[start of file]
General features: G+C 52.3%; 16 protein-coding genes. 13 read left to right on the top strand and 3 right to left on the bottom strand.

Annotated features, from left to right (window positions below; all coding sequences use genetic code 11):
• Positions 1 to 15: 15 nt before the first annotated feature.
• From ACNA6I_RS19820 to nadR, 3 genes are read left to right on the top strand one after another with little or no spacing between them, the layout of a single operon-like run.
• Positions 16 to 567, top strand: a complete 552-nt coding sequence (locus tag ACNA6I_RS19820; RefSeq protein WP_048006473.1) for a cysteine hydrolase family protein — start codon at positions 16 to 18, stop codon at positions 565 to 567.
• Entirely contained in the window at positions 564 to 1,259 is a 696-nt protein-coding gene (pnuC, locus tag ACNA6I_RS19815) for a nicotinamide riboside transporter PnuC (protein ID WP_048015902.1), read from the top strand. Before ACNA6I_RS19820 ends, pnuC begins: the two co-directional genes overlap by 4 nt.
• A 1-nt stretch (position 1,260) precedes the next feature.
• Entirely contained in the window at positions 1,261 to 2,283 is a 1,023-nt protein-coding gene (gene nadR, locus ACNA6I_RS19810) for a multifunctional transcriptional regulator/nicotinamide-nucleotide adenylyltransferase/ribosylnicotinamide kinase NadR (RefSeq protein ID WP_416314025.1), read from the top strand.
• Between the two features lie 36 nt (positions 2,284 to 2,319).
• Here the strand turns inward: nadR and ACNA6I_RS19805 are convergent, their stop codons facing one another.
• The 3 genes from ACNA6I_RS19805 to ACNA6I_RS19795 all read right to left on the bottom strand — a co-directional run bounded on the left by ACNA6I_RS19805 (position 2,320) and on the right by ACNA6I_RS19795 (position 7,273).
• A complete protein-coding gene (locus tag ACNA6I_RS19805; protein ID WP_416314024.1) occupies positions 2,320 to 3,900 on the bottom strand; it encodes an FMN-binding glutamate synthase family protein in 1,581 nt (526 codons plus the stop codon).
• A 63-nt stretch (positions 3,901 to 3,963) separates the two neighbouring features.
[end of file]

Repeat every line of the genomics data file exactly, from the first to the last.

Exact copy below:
General features: G+C 52.3%; 16 protein-coding genes. 13 read left to right on the top strand and 3 right to left on the bottom strand.

Annotated features, from left to right (window positions below; all coding sequences use genetic code 11):
• Positions 1 to 15: 15 nt before the first annotated feature.
• From ACNA6I_RS19820 to nadR, 3 genes are read left to right on the top strand one after another with little or no spacing between them, the layout of a single operon-like run.
• Positions 16 to 567, top strand: a complete 552-nt coding sequence (locus tag ACNA6I_RS19820; RefSeq protein WP_048006473.1) for a cysteine hydrolase family protein — start codon at positions 16 to 18, stop codon at positions 565 to 567.
• Entirely contained in the window at positions 564 to 1,259 is a 696-nt protein-coding gene (pnuC, locus tag ACNA6I_RS19815) for a nicotinamide riboside transporter PnuC (protein ID WP_048015902.1), read from the top strand. Before ACNA6I_RS19820 ends, pnuC begins: the two co-directional genes overlap by 4 nt.
• A 1-nt stretch (position 1,260) precedes the next feature.
• Entirely contained in the window at positions 1,261 to 2,283 is a 1,023-nt protein-coding gene (gene nadR, locus ACNA6I_RS19810) for a multifunctional transcriptional regulator/nicotinamide-nucleotide adenylyltransferase/ribosylnicotinamide kinase NadR (RefSeq protein ID WP_416314025.1), read from the top strand.
• Between the two features lie 36 nt (positions 2,284 to 2,319).
• Here the strand turns inward: nadR and ACNA6I_RS19805 are convergent, their stop codons facing one another.
• The 3 genes from ACNA6I_RS19805 to ACNA6I_RS19795 all read right to left on the bottom strand — a co-directional run bounded on the left by ACNA6I_RS19805 (position 2,320) and on the right by ACNA6I_RS19795 (position 7,273).
• A complete protein-coding gene (locus tag ACNA6I_RS19805; protein ID WP_416314024.1) occupies positions 2,320 to 3,900 on the bottom strand; it encodes an FMN-binding glutamate synthase family protein in 1,581 nt (526 codons plus the stop codon).
• A 63-nt stretch (positions 3,901 to 3,963) separates the two neighbouring features.